Host-associated differentiation (HAD) appears to be an important driver of diversification in the hyperdiverse phytophagous and parasitoid insects. The gallmaking moth Gnorimoschema gallaesolidaginis has undergone HAD on two sympatric goldenrods (Solidago), and HAD has also been documented in its parasitoid Copidosoma gelechiae, with the intriguing suggestion that differentiation has proceeded independently in multiple populations. We tested this suggestion with analysis of Amplified Fragment Length Polymorphism (AFLP) markers for C. gelechiae collections from the midwestern and northeastern United States and eastern Canada. AFLP data were consistent with the existence of HAD, with between-host FST significant before Bonferroni correction in two of seven sympatric populations. amova analysis strongly rejected a model of HAD with a single historical origin, and thus supported the repeated-HAD hypothesis. Copidosoma gelechiae shows significant host-associated divergence at a number of allozyme loci (Stireman et al., 2006), but only weak evidence via AFLPs for genome-wide differentiation, suggesting that this species is at a very early stage of HAD.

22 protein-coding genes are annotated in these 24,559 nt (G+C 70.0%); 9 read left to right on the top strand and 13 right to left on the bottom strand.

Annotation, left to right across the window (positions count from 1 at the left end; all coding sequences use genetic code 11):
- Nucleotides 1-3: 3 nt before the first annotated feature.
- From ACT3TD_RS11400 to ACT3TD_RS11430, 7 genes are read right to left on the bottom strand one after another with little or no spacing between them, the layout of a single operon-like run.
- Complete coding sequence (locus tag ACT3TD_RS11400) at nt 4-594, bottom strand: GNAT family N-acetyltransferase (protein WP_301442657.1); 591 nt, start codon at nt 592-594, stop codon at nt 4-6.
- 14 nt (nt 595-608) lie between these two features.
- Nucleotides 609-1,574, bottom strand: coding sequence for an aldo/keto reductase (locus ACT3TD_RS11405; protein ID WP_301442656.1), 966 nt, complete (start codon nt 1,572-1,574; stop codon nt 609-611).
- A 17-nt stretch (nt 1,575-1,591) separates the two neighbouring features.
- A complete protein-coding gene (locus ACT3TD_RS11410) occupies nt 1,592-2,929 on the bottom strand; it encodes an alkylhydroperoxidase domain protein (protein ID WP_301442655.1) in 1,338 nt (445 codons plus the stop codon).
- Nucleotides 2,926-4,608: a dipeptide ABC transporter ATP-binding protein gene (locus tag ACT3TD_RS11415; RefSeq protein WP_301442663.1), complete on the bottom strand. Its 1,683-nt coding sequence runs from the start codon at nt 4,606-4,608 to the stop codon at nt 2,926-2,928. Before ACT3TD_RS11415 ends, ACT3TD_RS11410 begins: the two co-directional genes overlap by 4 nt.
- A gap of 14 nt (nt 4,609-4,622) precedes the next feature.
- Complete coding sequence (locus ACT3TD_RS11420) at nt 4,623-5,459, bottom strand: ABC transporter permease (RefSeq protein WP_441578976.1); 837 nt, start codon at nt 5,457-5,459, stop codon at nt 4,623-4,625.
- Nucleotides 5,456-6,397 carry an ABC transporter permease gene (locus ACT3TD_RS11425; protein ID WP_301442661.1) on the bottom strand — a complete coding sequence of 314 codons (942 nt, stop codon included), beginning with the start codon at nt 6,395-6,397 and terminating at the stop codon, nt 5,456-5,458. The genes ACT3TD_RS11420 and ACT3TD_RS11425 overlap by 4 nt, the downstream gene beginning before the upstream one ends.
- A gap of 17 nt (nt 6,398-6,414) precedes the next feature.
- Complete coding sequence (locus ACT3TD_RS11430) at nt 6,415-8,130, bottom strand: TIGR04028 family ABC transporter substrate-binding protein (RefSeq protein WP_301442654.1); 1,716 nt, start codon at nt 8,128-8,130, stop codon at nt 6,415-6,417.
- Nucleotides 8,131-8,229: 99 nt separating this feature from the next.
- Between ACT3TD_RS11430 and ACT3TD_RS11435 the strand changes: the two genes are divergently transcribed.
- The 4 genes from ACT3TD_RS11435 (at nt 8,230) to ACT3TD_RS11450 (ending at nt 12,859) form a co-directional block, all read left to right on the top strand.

- Host specialization
- Host-race formation
ASJC Scopus subject areas
- Ecology, Evolution, Behavior and Systematics